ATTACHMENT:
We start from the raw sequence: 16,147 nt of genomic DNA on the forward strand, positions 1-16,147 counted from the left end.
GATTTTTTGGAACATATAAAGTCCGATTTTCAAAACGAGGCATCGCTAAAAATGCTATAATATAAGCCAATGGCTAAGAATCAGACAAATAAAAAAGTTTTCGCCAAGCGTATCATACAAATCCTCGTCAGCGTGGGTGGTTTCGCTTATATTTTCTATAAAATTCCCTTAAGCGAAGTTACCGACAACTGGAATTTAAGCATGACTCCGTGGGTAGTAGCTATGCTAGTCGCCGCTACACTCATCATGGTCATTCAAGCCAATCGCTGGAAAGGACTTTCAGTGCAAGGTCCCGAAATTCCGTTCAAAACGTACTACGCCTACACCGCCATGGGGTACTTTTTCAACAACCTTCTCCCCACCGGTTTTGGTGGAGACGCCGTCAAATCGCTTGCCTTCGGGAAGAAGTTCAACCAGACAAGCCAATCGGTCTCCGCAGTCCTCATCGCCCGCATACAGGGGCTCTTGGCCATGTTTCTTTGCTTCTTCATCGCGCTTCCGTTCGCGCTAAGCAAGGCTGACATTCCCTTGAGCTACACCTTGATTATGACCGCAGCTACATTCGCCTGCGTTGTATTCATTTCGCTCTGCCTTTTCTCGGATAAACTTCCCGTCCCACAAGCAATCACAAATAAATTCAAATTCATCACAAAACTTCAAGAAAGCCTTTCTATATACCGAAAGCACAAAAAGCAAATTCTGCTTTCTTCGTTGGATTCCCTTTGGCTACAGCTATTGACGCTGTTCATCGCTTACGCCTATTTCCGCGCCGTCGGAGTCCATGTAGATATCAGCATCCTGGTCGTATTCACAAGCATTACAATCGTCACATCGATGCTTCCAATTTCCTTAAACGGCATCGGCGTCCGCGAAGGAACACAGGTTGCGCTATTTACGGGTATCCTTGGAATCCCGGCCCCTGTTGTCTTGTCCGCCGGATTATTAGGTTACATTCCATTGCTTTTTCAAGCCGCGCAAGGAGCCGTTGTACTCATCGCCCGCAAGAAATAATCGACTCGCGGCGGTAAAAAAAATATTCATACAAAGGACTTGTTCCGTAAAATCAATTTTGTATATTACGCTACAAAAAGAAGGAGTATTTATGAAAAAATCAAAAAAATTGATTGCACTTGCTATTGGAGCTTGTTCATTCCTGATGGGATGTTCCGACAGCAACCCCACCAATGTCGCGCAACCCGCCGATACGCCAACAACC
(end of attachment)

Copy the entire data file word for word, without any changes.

We start from the raw sequence: 16,147 nt of genomic DNA on the forward strand, positions 1-16,147 counted from the left end.
GATTTTTTGGAACATATAAAGTCCGATTTTCAAAACGAGGCATCGCTAAAAATGCTATAATATAAGCCAATGGCTAAGAATCAGACAAATAAAAAAGTTTTCGCCAAGCGTATCATACAAATCCTCGTCAGCGTGGGTGGTTTCGCTTATATTTTCTATAAAATTCCCTTAAGCGAAGTTACCGACAACTGGAATTTAAGCATGACTCCGTGGGTAGTAGCTATGCTAGTCGCCGCTACACTCATCATGGTCATTCAAGCCAATCGCTGGAAAGGACTTTCAGTGCAAGGTCCCGAAATTCCGTTCAAAACGTACTACGCCTACACCGCCATGGGGTACTTTTTCAACAACCTTCTCCCCACCGGTTTTGGTGGAGACGCCGTCAAATCGCTTGCCTTCGGGAAGAAGTTCAACCAGACAAGCCAATCGGTCTCCGCAGTCCTCATCGCCCGCATACAGGGGCTCTTGGCCATGTTTCTTTGCTTCTTCATCGCGCTTCCGTTCGCGCTAAGCAAGGCTGACATTCCCTTGAGCTACACCTTGATTATGACCGCAGCTACATTCGCCTGCGTTGTATTCATTTCGCTCTGCCTTTTCTCGGATAAACTTCCCGTCCCACAAGCAATCACAAATAAATTCAAATTCATCACAAAACTTCAAGAAAGCCTTTCTATATACCGAAAGCACAAAAAGCAAATTCTGCTTTCTTCGTTGGATTCCCTTTGGCTACAGCTATTGACGCTGTTCATCGCTTACGCCTATTTCCGCGCCGTCGGAGTCCATGTAGATATCAGCATCCTGGTCGTATTCACAAGCATTACAATCGTCACATCGATGCTTCCAATTTCCTTAAACGGCATCGGCGTCCGCGAAGGAACACAGGTTGCGCTATTTACGGGTATCCTTGGAATCCCGGCCCCTGTTGTCTTGTCCGCCGGATTATTAGGTTACATTCCATTGCTTTTTCAAGCCGCGCAAGGAGCCGTTGTACTCATCGCCCGCAAGAAATAATCGACTCGCGGCGGTAAAAAAAATATTCATACAAAGGACTTGTTCCGTAAAATCAATTTTGTATATTACGCTACAAAAAGAAGGAGTATTTATGAAAAAATCAAAAAAATTGATTGCACTTGCTATTGGAGCTTGTTCATTCCTGATGGGATGTTCCGACAGCAACCCCACCAATGTCGCGCAACCCGCCGATACGCCAACAACC